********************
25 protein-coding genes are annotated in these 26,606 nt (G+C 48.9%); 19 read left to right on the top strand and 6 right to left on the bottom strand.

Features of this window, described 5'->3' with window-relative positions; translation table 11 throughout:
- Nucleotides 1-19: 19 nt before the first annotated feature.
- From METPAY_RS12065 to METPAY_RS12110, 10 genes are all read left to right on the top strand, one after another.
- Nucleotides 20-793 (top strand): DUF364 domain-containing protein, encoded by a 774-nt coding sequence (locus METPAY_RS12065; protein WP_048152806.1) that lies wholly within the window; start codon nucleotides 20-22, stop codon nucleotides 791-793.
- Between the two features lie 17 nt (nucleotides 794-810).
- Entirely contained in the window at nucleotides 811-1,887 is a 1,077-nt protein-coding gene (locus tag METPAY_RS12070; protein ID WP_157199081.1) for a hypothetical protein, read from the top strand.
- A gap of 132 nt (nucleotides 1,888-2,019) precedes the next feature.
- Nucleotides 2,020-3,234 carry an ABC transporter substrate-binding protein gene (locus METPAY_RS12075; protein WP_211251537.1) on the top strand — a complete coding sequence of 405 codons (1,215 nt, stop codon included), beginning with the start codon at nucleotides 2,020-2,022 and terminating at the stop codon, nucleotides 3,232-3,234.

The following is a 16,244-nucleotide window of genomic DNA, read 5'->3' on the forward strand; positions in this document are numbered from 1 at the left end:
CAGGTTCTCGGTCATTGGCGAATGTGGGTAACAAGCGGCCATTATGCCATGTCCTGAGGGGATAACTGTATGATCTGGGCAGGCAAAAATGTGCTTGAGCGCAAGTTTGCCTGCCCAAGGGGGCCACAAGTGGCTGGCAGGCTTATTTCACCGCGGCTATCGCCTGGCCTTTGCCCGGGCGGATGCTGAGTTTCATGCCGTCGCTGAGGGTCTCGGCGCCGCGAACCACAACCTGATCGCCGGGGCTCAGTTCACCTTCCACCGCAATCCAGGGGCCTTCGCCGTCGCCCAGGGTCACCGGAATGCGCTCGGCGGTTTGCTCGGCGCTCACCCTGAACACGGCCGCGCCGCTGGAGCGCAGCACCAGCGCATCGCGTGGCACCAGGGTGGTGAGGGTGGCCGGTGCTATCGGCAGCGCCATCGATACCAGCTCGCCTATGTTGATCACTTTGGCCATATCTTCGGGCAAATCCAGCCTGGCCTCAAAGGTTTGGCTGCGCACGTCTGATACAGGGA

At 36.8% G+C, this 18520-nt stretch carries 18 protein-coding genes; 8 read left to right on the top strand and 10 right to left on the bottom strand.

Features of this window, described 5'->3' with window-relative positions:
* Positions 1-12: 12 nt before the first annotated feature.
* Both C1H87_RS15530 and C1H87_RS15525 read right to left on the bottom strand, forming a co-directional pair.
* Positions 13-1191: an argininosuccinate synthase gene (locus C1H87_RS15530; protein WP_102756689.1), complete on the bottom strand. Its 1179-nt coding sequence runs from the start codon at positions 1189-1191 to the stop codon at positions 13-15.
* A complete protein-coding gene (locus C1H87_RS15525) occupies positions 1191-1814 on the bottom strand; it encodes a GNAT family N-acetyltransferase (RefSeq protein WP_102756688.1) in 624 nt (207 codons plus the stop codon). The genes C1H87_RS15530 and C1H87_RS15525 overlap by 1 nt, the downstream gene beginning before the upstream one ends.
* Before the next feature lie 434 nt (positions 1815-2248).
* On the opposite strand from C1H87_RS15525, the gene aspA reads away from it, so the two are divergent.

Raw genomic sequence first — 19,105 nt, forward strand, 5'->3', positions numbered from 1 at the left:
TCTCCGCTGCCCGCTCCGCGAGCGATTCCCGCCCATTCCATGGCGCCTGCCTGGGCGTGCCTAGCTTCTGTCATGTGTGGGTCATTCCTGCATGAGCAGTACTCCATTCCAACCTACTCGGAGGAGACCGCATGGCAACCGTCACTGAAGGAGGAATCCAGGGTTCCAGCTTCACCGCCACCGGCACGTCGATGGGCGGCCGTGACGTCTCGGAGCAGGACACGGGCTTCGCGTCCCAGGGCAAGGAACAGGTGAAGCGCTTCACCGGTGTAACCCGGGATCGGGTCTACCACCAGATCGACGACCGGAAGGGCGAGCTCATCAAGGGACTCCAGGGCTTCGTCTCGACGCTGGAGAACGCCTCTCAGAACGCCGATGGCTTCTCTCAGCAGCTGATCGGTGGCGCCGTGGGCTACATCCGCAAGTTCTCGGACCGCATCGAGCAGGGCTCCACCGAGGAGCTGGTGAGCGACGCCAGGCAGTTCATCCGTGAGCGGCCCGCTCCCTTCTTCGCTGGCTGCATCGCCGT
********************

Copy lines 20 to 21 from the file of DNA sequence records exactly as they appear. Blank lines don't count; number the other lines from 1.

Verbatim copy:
Raw genomic sequence first — 19,105 nt, forward strand, 5'->3', positions numbered from 1 at the left:
TCTCCGCTGCCCGCTCCGCGAGCGATTCCCGCCCATTCCATGGCGCCTGCCTGGGCGTGCCTAGCTTCTGTCATGTGTGGGTCATTCCTGCATGAGCAGTACTCCATTCCAACCTACTCGGAGGAGACCGCATGGCAACCGTCACTGAAGGAGGAATCCAGGGTTCCAGCTTCACCGCCACCGGCACGTCGATGGGCGGCCGTGACGTCTCGGAGCAGGACACGGGCTTCGCGTCCCAGGGCAAGGAACAGGTGAAGCGCTTCACCGGTGTAACCCGGGATCGGGTCTACCACCAGATCGACGACCGGAAGGGCGAGCTCATCAAGGGACTCCAGGGCTTCGTCTCGACGCTGGAGAACGCCTCTCAGAACGCCGATGGCTTCTCTCAGCAGCTGATCGGTGGCGCCGTGGGCTACATCCGCAAGTTCTCGGACCGCATCGAGCAGGGCTCCACCGAGGAGCTGGTGAGCGACGCCAGGCAGTTCATCCGTGAGCGGCCCGCTCCCTTCTTCGCTGGCTGCATCGCCGT